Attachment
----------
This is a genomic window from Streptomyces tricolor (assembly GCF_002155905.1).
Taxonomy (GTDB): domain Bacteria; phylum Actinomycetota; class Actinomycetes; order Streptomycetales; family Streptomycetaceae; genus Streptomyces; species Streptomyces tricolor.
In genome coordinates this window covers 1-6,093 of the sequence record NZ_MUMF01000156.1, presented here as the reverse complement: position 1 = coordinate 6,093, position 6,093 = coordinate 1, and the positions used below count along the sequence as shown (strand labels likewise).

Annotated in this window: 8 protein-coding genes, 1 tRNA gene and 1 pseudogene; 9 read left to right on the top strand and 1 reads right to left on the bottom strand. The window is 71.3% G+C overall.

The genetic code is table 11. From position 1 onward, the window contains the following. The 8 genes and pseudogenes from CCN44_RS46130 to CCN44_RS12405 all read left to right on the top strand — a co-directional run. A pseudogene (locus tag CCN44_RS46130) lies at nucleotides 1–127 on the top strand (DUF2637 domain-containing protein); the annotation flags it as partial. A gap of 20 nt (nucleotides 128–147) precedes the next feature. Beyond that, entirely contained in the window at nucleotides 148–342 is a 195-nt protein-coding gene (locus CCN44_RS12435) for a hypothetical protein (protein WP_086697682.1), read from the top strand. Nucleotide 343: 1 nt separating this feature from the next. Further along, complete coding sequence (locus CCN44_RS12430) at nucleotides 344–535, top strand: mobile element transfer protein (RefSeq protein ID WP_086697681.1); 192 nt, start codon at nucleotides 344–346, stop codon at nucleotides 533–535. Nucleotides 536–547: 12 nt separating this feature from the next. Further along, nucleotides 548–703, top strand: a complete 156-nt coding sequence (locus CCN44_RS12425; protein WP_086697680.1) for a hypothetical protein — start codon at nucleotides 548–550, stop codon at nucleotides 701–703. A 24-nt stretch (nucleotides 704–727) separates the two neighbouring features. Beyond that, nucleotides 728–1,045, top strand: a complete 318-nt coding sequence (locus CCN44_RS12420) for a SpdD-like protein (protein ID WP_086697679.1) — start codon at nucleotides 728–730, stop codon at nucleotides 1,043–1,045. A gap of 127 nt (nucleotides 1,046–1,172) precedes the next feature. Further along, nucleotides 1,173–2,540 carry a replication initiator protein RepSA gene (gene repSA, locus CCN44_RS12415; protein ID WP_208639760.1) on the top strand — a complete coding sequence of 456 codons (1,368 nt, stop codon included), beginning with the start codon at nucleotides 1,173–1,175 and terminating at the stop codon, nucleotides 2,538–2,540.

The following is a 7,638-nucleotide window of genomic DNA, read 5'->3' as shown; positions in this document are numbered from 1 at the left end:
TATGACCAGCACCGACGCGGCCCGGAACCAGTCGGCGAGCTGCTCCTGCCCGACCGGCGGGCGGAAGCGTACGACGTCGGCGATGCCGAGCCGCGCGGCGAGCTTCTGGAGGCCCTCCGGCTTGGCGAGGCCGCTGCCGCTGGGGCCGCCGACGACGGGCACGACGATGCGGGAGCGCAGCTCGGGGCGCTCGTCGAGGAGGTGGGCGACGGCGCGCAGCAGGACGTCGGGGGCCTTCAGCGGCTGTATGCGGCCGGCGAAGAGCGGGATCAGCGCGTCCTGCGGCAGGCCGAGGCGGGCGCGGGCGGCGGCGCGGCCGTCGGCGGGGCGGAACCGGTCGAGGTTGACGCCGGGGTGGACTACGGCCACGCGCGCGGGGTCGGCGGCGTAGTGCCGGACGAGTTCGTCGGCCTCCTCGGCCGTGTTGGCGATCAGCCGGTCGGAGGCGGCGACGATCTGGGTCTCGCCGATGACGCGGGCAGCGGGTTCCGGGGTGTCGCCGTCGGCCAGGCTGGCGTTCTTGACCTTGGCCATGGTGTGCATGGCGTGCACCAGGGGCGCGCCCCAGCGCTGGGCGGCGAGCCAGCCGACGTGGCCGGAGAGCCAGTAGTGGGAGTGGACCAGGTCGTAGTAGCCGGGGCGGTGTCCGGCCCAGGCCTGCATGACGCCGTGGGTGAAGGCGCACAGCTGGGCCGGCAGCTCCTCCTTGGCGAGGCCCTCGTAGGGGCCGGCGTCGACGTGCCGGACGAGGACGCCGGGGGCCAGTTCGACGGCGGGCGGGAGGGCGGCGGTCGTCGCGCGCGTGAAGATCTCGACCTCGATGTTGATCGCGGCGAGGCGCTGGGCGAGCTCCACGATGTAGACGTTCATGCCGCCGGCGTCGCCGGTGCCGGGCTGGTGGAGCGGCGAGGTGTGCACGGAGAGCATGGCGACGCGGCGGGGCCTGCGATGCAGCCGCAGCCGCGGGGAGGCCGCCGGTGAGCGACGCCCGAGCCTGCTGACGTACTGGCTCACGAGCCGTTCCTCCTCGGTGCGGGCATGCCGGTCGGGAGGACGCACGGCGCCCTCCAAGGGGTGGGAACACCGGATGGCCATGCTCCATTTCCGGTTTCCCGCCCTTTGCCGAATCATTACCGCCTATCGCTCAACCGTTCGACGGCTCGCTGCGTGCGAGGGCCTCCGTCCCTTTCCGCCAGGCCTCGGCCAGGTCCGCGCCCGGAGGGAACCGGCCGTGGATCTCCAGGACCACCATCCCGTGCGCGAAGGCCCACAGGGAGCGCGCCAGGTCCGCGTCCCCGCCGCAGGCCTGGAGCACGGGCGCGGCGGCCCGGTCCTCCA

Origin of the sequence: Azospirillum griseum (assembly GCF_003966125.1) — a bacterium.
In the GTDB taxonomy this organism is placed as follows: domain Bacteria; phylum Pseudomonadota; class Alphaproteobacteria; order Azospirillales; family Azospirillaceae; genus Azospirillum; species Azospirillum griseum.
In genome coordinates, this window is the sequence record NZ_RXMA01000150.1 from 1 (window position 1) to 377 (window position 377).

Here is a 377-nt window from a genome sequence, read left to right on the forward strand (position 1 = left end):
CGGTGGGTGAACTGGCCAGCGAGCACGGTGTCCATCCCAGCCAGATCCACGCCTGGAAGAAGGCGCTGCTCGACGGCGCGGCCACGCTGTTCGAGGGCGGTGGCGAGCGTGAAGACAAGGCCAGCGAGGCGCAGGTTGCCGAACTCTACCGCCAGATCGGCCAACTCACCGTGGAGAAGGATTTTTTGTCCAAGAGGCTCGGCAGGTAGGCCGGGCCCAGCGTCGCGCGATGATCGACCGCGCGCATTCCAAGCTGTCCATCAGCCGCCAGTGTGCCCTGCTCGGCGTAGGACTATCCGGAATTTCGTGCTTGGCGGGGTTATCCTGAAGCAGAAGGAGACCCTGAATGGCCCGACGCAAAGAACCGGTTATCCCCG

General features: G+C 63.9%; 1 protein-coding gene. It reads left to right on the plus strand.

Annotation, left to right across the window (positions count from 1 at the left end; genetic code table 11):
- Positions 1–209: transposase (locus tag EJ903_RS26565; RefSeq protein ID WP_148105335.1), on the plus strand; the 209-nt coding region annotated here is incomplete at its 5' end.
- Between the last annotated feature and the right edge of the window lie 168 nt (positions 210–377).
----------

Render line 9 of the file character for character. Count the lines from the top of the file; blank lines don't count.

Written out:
In the GTDB taxonomy this organism is placed as follows: domain Bacteria; phylum Pseudomonadota; class Alphaproteobacteria; order Azospirillales; family Azospirillaceae; genus Azospirillum; species Azospirillum griseum.